I’ve gotten in the habit over these past several months of choosing a random question to answer on “Deep Thought Thursdays” (some thoughts have been decidedly deeper than others). I’m not sure how deep this one is, but being the season of ghouls and goblins, I found a rather timely question at The Daily Post this morning, in their Daily Prompt: Fright Night.
Do you like being scared by books, films, and surprises? Describe the sensation of being scared, and why you love it — or don’t.
I’ll read a scary book (which may or may not have a lingering effect…see Tuesday’s post about It) and occasionally watch a scary movie (the hubby loves this, as he comes home from the theater with an armful of bruises where I’ve grabbed him). I can close the book or close my eyes if things get too intense. But I absolutely cannot handle scary surprises. Namely haunted houses.
I think I was about eight years old. There was a special party for all the kids who had collected money for UNICEF while trick-or-treating. My younger brother had filled his little cardboard house with donated coins, but was sick the night of the party, so I alone donned my costume and Mom and I set off. The school gym was filled with apple bobbing stations, bowls of peeled grape eyeballs and cold macaroni brains, and boatloads of cupcakes–all the things you’d expect at an elementary Halloween party. There was also a haunted house. Even at that young age, I was not fond of being scared, but I agreed when Mom asked if I wanted to go through it. I knew that with her by my side, I’d be okay.
Except when it came time to walk through the haunted house, Mom was not invited. An older girl, probably a high school student, was a guide for the haunted house, said it was just for kids, and promised she’d stay with me the whole time. I resisted, more than happy to skip the whole thing to stay with my mom and eat another cupcake, but was eventually coerced into going with the guide. Turns out other kids’ parents got to come into the haunted house. Also turns out the guide was not just a guide. She was an actor, and needed a young sidekick in a supporting role to sell the story that had been devised for this very elaborate haunted house. Way too elaborate for elementary kids. Way too realistic for young, impressionable children. Way. Too. Scary.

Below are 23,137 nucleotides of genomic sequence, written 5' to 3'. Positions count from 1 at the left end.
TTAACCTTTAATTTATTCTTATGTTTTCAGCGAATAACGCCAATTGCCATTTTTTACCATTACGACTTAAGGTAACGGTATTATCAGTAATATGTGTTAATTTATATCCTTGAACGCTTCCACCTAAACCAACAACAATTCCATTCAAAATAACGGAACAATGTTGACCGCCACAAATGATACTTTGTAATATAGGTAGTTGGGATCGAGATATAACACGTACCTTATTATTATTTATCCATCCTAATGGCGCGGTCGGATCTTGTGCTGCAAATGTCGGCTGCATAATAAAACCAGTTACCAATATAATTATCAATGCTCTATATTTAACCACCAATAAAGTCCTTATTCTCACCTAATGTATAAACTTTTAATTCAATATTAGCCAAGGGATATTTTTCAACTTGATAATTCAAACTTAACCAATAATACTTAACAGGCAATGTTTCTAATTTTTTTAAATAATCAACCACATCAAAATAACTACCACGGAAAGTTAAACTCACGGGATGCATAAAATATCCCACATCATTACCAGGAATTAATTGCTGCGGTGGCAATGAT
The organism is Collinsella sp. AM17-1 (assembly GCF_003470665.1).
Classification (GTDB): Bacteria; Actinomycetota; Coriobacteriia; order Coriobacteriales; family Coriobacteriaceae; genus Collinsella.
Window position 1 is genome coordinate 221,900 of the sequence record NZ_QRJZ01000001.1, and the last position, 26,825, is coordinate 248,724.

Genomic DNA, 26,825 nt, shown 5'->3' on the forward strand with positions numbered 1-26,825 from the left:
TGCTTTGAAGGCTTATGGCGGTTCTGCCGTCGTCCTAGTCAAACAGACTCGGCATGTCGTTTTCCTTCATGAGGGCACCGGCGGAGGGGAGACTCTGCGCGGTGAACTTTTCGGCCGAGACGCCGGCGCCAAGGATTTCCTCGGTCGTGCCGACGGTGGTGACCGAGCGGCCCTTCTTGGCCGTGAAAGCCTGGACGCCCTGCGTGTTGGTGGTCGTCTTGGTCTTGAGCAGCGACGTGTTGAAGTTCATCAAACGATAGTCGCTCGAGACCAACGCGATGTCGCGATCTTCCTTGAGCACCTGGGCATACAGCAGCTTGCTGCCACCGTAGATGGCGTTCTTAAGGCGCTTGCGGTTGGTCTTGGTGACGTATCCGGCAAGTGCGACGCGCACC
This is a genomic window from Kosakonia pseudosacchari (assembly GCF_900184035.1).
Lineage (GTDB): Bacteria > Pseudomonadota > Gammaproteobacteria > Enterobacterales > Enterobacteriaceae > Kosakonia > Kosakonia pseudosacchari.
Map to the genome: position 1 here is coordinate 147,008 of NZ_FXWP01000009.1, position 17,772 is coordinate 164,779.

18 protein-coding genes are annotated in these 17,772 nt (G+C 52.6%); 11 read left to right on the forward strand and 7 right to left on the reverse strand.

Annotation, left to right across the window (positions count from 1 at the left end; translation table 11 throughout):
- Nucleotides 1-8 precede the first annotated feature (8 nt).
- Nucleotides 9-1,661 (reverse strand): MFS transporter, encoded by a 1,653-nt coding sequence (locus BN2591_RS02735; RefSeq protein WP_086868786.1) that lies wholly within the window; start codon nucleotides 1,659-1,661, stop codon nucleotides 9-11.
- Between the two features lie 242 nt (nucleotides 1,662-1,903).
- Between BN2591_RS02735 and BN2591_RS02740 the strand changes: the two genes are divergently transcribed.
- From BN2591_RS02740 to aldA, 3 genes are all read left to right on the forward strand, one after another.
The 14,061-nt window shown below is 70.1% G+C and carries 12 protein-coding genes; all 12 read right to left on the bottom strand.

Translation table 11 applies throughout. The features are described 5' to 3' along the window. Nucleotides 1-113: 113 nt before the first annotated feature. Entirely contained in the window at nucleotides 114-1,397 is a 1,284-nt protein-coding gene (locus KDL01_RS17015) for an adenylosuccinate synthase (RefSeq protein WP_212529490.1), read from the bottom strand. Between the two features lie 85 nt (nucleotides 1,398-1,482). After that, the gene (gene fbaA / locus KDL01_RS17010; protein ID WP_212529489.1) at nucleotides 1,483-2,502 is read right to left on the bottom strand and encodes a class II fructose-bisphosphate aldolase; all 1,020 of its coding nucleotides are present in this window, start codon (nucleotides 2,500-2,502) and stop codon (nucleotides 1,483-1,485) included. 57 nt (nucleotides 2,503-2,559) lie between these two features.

By the time we neared the exit, I was practically climbing up the guide to escape the hands reaching out of the darkness from all sides, no mean feat since I was simultaneously covering my ears to escape the screams and groans from the other actors and covering my eyes to escape the strobe lights and the frightening images revealed with each flash. I thought my hell had finally come to an end when the guide reached for the doorknob to let us out of the haunted house, only to find there was one last surprise. The knob was rigged to shock her, and she fell to the floor gasping with her final breath that we should leave her behind, save ourselves.
I was mad that she promised my mom to see me safely through and was now dying on the floor. I was scared to death being left to fend for myself. I couldn’t wait to get out of there. But there was no way on this earth I was touching that doorknob. Finally some other kid’s dad came bravely forward and we were free. I nearly trampled a ghost, a princess, and a pirate trying to get back to my mother, and nearly dislocated her shoulder trying to pull her out of the gym.
To this day, more than three decades later, I cannot walk through a haunted house. A couple months ago, the hubby and I went through the Chamber of Horrors at Madame Tussauds in London. By “went through” I mean that I ran as fast as the guide’s pace would allow, dragging the hubby in my wake. He wanted to linger and enjoy all the actors jumping out at us from dark corners. I wanted to get the hell out of there.
There was a commercial on TV the other night for a nearby theme park’s Halloween Haunt. Essentially the entire park becomes a giant haunted house. I’m not sure once you’re through the gates that there is anywhere safe to escape the “bloodcurdling horror and nightmarish madness.” Hubby asked if I wanted to go. I was instantly nauseous. Uhh, thanks, but NO. I’d rather stay home and reread It. Or maybe poke my eyes out with a stick.